Even before any personal interaction, we must remember that patients can hear us and we are all guilty of corridor discussions; we need to be mindful of the language we use. Sitting in a busy outpatient clinic, it is easy to forget that each patient holds their individual story clutched to their chest and its recall can exacerbate stress and unease. The anxiety associated with standard review appointments revisits the whole patient experience even if the result is now good news. Recognising this can immediately improve rapport.

Practising with empathy involves taking the time to understand a patient’s experience and the attached emotional responses. The ease of hastily signing a radiology form in an outpatient clinic does not acknowledge the patient’s experience of booking an appointment, fasting, finding transport, sitting in a busy waiting room, having an intravenous cannula inserted, wearing a hospital gown, lying uncomfortably in a scanner surrounded by foreign noises and, finally, anxiously awaiting the results. By taking the time to consider the arduous journey, by explaining this in advance to better prepare our patients and communicate a shared understanding of the process, we can begin to alleviate the challenging emotions that will inevitably arise.

There are ways to make the hospital or outpatient experience easier for the patient by giving back a degree of control and empowering them. Examples include suggesting the patient ask for music to be played during a scan or bringing their favourite novel to read while waiting at a busy clinic. It could be suggesting the patient bring a support person if you suspect they might need a hand to hold, or offering to help with the administration for travel subsidies. Further ways to give back some control can be explored by networking with multidisciplinary colleagues and by appreciating the vital role they play in improving the patient experience. This will help our patients and also promote a more inclusive environment within the hospital system.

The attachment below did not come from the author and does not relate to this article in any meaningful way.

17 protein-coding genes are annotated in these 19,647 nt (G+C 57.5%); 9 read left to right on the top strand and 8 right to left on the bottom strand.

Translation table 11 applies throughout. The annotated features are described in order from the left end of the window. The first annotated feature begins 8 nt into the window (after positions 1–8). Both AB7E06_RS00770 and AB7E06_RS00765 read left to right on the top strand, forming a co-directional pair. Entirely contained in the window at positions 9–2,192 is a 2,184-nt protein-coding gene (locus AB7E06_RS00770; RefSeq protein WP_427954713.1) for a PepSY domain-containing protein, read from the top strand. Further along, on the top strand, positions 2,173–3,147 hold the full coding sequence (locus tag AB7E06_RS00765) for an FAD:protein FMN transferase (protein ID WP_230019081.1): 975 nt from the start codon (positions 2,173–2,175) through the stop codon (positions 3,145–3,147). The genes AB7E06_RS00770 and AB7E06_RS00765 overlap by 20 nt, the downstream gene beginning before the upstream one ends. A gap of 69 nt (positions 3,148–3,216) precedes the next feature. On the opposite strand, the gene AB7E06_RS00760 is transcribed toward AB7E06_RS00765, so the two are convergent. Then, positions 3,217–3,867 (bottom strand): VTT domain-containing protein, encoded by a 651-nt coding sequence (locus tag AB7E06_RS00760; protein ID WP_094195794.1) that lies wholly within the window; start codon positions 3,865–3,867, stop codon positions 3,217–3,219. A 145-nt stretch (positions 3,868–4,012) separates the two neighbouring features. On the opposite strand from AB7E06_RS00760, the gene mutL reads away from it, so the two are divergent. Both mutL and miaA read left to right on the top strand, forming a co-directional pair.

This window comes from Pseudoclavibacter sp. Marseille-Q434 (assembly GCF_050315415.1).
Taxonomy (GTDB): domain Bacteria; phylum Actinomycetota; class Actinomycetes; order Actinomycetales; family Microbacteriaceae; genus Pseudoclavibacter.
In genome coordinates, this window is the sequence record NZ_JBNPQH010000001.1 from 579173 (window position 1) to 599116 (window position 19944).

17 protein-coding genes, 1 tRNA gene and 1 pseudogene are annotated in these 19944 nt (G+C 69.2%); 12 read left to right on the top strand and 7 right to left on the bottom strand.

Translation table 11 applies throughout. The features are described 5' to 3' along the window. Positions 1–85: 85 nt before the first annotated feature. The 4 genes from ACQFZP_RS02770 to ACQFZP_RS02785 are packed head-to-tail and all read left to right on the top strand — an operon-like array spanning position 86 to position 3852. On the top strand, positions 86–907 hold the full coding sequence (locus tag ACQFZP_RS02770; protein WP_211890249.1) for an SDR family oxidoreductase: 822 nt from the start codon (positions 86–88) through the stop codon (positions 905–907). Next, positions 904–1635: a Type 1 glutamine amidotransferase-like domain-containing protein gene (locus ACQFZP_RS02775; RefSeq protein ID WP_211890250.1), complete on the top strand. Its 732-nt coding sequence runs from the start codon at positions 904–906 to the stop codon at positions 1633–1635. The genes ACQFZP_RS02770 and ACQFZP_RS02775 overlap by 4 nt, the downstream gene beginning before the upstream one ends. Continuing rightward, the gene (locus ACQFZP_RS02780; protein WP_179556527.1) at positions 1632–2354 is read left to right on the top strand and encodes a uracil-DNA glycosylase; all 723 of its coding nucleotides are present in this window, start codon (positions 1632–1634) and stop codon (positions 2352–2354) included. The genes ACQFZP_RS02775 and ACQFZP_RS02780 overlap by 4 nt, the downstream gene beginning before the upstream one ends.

My patient experience helped me to recognise that I was expressing a sympathy-based response to illness, driven and perpetuated by systemic barriers and workforce culture. Taking the time to actively engage in the patient’s emotional experiences and encouraging feedback and reflection is vital for empathy-based practice, even though this can be difficult in a bed-blocked emergency department, busy ward round or overbooked outpatient clinic.

The systemic constraints that prohibit practising with empathy are challenging but can be battled in small ways through improving patient familiarity and control. Ideally, to provide an environment that fosters practising with empathy, our profession needs rostering that reduces fatigue, supportive supervisors, and a shift in the overarching medical culture to help us embrace our vulnerabilities as doctors and promote a more inclusive working environment.

Only when we can achieve these together will it reduce burnout and give us the time and emotional resonance to not only see our patient’s experiences but to understand them too.

Dr Sophie Manoy is a Resident Medical Officer at Cairns Hospital, embarking on a career in paediatric public health. As an intern she was diagnosed with Hodgkin lymphoma, which has influenced her perception of her career and medical culture in the workplace and has made her a passionate patient advocate.